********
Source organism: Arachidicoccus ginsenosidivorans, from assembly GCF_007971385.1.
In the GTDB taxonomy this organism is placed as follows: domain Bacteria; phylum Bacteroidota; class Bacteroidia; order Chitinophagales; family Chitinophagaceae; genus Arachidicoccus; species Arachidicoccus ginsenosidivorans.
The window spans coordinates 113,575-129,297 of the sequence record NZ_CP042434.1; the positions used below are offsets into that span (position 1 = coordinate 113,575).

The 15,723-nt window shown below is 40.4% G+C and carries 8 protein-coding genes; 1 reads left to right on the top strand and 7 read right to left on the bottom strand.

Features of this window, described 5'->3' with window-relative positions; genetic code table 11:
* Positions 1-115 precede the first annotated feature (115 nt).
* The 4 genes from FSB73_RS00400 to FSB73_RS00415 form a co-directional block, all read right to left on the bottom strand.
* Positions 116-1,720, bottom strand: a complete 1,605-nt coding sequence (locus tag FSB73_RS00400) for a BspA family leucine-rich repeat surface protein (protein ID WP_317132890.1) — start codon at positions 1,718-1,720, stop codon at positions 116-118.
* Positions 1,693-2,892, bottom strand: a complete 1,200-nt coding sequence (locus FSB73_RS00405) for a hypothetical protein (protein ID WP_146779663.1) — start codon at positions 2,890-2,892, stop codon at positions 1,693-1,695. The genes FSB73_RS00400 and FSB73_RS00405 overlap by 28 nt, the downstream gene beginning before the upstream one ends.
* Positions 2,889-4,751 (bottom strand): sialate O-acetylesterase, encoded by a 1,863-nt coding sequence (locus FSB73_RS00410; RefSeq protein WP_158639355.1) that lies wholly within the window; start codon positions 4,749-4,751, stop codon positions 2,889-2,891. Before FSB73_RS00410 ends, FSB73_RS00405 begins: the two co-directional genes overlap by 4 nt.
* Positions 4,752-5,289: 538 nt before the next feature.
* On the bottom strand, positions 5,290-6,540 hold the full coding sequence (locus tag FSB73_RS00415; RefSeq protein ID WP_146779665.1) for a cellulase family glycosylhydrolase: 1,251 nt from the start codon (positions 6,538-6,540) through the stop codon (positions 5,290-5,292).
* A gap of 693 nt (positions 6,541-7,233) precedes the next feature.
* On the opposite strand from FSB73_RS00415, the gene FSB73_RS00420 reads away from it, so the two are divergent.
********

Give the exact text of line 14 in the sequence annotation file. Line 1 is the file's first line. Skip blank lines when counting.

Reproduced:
* On the opposite strand from FSB73_RS00415, the gene FSB73_RS00420 reads away from it, so the two are divergent.